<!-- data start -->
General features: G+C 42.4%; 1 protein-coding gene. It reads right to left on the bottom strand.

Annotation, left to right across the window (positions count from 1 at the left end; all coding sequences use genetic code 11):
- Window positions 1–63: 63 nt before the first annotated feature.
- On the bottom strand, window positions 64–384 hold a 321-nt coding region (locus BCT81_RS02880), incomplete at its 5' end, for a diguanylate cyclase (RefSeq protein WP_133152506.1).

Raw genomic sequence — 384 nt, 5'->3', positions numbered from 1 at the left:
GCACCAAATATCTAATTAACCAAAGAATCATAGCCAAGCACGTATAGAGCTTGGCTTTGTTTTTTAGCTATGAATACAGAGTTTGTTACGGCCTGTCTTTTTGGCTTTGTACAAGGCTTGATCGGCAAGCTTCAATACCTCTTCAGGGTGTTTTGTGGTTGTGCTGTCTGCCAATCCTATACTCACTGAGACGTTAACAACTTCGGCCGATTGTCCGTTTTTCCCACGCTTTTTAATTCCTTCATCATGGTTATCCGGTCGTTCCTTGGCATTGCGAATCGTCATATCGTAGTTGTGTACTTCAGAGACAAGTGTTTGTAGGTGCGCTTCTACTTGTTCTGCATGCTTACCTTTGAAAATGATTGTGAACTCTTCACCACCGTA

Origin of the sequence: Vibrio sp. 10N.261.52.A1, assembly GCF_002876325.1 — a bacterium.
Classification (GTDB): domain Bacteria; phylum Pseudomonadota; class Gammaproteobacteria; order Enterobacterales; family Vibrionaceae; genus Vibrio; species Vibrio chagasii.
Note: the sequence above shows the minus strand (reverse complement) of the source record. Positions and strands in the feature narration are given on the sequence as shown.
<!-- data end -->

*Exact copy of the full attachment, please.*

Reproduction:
General features: G+C 42.4%; 1 protein-coding gene. It reads right to left on the bottom strand.

Annotation, left to right across the window (positions count from 1 at the left end; all coding sequences use genetic code 11):
- Window positions 1–63: 63 nt before the first annotated feature.
- On the bottom strand, window positions 64–384 hold a 321-nt coding region (locus BCT81_RS02880), incomplete at its 5' end, for a diguanylate cyclase (RefSeq protein WP_133152506.1).

Raw genomic sequence — 384 nt, 5'->3', positions numbered from 1 at the left:
GCACCAAATATCTAATTAACCAAAGAATCATAGCCAAGCACGTATAGAGCTTGGCTTTGTTTTTTAGCTATGAATACAGAGTTTGTTACGGCCTGTCTTTTTGGCTTTGTACAAGGCTTGATCGGCAAGCTTCAATACCTCTTCAGGGTGTTTTGTGGTTGTGCTGTCTGCCAATCCTATACTCACTGAGACGTTAACAACTTCGGCCGATTGTCCGTTTTTCCCACGCTTTTTAATTCCTTCATCATGGTTATCCGGTCGTTCCTTGGCATTGCGAATCGTCATATCGTAGTTGTGTACTTCAGAGACAAGTGTTTGTAGGTGCGCTTCTACTTGTTCTGCATGCTTACCTTTGAAAATGATTGTGAACTCTTCACCACCGTA

Origin of the sequence: Vibrio sp. 10N.261.52.A1, assembly GCF_002876325.1 — a bacterium.
Classification (GTDB): domain Bacteria; phylum Pseudomonadota; class Gammaproteobacteria; order Enterobacterales; family Vibrionaceae; genus Vibrio; species Vibrio chagasii.
Note: the sequence above shows the minus strand (reverse complement) of the source record. Positions and strands in the feature narration are given on the sequence as shown.